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A sure thing is always a dangerous bet and more so when it's in reference to the ECB. However, it's widely expected that that they will cut the benchmark interest rate by -0.25% to +0.5% this morning while keeping the deposit rate unchanged. The real surprise from Draghi and company could come from any further hint or announcement of non-conventional measures.

If the ECB only delivers a -25bp refi-rate cut without any non-standard measures, the market should be disappointed - weighing on the EUR outright against the dollar. A rate cut with additional measures is likely to have a mixed impact on the 17-member single currency. While the cut would likely undermine rate support for the EUR, announcement of measures targeted at SMEs may compress the important "peripheral yields" - which could end up being a net supporter of the single currency. The BoJ's Kuroda should be happy with this, as EUR/JPY will be expected to outperform under this scenario.

The most interesting of scenarios would be if the ECB keeps rates on "hold" but announces substantial non-standard credit-easing measures. The market's knee-jerk reaction should ultimately see a stronger EUR currency that will eventually be smacked down to size by the disappointment in risky assets. As per usual, the post announcement news conference will be closely watched for hints at the path of the Euro-zone monetary policy in the months ahead.

Yesterday the Fed showed that they are not ready to sound any alarm bells just yet, however, when they suggest that they may increase or reduce stimulus to achieve their targets they are referring to "more" QE rather than less. The 'new' reality is that the US economy has done the mighty greenback no favors of late. The Fed has been backed into the "reality check" corner - two meetings ago the market was expecting some early signs of an exit strategy and rightly so began focusing on the timing. Now, policy members find it difficult to repeat many things that were said in March. Any sign in job improvement remains their 'yardstick'. The Fed has shifted from a sole focus on the timing of tapering purchases to a two-sided policy risk. When the dust truly settles, yesterday's statement will be seen as more dovish and dollar negative.

This week's US ADP disappointed and has a few revising their estimates for tomorrow's granddaddy of reports, non-farm payrolls (+150K). Recent manufacturing surveys suggest that the "return to moderate economic growth" must now surely be at risk - both inflation and employment data have been particularly weak, but some forward looking components have managed to hold up, for instance, US manufacturing new-orders index is seen as an example of a "plus" for future production. With employment the Fed's new yardstick, tomorrow's US jobs data now becomes even more important, lending weight to additional QE or not. Despite the April ADP gain being widespread across a spectrum of company-size sectors, many will consider tinkering their results to reflect softer reports in general in Q2 - all equating to a sluggish economic growth. Other job indicators like the Manpower hiring survey actually dipped this Q, again signaling new weakness - Could tomorrow's number be the benchmark that breaks the greenbacks back and give the EUR an even bigger headache?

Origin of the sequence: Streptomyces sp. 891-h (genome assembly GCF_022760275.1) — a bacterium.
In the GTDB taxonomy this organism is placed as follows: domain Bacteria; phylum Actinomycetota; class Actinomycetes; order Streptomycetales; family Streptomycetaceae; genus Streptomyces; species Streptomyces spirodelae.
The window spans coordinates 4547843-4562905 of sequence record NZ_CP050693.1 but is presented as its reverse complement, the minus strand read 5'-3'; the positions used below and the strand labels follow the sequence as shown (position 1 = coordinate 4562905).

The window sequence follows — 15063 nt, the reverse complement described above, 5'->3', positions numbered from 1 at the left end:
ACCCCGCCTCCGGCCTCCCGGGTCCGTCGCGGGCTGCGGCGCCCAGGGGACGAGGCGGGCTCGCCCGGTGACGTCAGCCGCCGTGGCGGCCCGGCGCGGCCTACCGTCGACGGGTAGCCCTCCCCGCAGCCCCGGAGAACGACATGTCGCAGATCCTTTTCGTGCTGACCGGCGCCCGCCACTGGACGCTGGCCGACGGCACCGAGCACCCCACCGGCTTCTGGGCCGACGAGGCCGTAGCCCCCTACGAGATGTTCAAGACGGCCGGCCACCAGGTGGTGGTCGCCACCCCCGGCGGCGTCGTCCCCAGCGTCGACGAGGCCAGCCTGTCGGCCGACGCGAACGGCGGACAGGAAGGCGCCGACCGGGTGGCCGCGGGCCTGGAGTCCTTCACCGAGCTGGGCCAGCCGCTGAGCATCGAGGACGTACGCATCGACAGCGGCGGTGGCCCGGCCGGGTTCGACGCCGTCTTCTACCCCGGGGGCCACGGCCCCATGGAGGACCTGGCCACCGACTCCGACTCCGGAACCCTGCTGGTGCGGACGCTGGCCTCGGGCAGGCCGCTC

Euro data this morning is certainly lending its support for an accommodative policy decision by Draghi and company. Activity amongst Euro-zone manufactures fell at the fastest pace in four months last month (46.7 vs. 46.8, m/m). The headline print suggests that Euro manufacturing "looks to be acting as a significant and increasing drag on the economy, raising the risk of a deepening contraction of gross domestic product in Q2." So, it's a -25bp cut to another record low and nothing else, or cut and get credit flowing or no cut and get credit flowing - no matter what, it's the ECB and will always be surprised.

It now seems that most traders have cut back on their aggressive bets ahead of the ECB and tomorrow's NFP report as the dollar holds steady against the Yen and EUR this morning. These two events combined are expected to set the tone for the remainder of Q2. Speculators have certainly pared Wednesday's longs but have failed to drive trade below support 1.3150-30. This is very much a neutral market, stuck at the mid-point of week's range before rate decision. Is this a good enough reason to fade any knee-jerk reaction? Time will only tell. In the US, initial jobless claims are anticipated to be basically unchanged on the week at +340K. Investors should expect a few analysts to maybe soften tomorrow's NFP expectations - the average is calling for +150K headline print, expect to see a few weaker recalculations towards a +135K print.

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Source: ECB: To Cut Or Not To Cut, That Is The Question